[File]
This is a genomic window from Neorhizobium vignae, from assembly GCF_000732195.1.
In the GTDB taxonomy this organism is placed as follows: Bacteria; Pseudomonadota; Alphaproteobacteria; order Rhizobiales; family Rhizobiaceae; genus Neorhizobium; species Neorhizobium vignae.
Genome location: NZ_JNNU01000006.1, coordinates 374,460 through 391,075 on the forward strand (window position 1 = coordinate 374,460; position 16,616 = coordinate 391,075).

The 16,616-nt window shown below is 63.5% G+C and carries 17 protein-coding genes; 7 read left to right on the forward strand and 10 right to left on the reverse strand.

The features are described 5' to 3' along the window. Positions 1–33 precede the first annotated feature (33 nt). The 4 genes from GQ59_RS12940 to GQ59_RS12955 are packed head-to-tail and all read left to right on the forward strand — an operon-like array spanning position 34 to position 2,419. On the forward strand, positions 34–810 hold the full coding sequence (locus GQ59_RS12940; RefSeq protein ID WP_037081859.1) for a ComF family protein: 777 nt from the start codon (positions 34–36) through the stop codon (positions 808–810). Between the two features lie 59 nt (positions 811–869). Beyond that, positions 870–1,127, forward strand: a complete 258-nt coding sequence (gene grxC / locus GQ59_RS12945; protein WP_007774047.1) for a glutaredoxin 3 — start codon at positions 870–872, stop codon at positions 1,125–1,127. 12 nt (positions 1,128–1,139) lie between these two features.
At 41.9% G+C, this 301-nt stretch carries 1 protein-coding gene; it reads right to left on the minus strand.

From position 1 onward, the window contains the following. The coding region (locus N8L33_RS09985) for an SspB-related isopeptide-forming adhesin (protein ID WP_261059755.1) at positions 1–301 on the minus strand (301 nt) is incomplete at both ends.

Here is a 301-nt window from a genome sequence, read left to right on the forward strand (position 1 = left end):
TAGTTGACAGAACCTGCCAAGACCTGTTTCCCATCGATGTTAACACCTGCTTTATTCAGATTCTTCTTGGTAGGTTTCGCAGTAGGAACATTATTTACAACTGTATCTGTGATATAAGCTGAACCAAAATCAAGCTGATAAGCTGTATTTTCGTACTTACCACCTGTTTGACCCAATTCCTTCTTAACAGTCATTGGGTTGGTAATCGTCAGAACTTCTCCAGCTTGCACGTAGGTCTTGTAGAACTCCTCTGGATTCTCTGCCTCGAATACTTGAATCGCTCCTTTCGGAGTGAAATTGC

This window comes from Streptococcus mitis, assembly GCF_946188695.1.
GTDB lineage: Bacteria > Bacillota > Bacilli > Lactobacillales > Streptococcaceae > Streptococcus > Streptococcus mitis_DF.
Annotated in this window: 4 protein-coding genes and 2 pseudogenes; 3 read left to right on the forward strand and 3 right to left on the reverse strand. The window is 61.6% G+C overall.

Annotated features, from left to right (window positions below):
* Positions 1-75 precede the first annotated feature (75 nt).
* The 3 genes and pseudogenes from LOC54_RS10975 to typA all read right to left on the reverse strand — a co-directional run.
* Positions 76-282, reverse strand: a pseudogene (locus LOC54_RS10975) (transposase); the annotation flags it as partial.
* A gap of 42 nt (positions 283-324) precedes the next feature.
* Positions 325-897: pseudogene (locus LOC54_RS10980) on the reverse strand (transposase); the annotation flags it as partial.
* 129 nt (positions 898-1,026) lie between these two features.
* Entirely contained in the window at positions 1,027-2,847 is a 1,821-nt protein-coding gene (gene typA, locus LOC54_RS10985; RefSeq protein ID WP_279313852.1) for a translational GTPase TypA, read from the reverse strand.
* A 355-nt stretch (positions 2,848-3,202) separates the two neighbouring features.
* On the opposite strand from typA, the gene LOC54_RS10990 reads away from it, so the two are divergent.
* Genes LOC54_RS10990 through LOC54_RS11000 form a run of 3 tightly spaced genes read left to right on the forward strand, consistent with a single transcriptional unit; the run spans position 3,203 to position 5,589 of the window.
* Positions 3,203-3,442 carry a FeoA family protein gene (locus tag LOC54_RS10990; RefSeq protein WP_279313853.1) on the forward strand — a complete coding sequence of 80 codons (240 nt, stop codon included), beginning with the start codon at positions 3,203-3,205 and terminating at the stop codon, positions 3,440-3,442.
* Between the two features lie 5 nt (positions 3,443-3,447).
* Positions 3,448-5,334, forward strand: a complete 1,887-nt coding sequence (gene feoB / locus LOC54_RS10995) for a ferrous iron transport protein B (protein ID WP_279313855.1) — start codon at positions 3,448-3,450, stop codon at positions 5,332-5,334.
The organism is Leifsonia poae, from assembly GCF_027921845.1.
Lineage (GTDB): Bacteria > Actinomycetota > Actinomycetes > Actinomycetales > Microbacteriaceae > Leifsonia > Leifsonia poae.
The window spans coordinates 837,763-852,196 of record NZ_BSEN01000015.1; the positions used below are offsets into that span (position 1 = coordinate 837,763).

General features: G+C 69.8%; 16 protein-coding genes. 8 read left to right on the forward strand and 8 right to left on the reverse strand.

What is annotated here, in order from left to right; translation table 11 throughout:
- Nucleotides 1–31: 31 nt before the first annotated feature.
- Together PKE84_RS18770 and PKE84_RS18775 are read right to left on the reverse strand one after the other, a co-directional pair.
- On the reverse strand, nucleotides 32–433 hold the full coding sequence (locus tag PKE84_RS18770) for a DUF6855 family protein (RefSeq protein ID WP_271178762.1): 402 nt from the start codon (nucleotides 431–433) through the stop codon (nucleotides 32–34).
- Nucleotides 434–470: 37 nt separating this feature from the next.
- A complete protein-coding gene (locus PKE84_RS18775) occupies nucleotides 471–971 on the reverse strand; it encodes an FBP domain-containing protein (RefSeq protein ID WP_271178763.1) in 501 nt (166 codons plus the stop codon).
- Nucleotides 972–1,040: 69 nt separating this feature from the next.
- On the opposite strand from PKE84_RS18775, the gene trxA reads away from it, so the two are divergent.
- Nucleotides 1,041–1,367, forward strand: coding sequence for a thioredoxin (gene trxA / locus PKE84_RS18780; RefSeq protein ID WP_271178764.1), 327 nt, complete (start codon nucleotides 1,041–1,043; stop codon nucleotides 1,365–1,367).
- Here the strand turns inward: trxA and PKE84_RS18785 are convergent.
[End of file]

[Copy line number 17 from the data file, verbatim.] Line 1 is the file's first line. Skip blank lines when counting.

* A gap of 42 nt (positions 283-324) precedes the next feature.